Before the pandemic, no one would have ever thought of replacing a joyful childhood day with virtual learning. Snow days used to be about getting outside and playing with friends. Now, for many children, they are about spending just one more day on a computer. After the past two years, many children and teachers have hoped to never have another virtual day. But, administrators across many districts have other plans. 

Standardized testing results from the beginning of the 2022 school year showed a stark picture of pandemic learning loss. Math and reading scores for 9-year-olds dropped to the levels they were at 20 years ago. These test scores left educators scrambling to make up for learning loss, which disproportionately affected low-income students and students of color. Ditching snow days was one way schools attempted to make up for lost time.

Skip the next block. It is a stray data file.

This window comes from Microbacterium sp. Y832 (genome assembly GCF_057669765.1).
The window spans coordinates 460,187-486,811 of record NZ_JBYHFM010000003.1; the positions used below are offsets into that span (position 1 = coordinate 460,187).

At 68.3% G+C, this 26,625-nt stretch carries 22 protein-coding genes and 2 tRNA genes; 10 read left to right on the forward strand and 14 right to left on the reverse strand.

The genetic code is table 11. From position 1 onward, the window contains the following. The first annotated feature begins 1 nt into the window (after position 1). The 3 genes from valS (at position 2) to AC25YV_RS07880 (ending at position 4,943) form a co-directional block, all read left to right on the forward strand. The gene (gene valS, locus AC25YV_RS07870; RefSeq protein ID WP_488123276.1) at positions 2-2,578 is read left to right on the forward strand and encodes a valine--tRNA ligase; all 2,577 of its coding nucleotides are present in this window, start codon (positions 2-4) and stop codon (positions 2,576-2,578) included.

“Teachers, students, and families got accustomed to doing school from home and having to be flexible in transitioning from one to the other,” said Rigg. Although the transition was sometimes a challenge, administrators felt it was important to catch up on lost time resulting from the pandemic. On the other hand, some question the point of engaging in even more virtual days. After all, for many kids, virtual school simply wasn’t effective. Despite the many notable drawbacks of virtual learning days, the death of the snow day arrived at schools across the nation.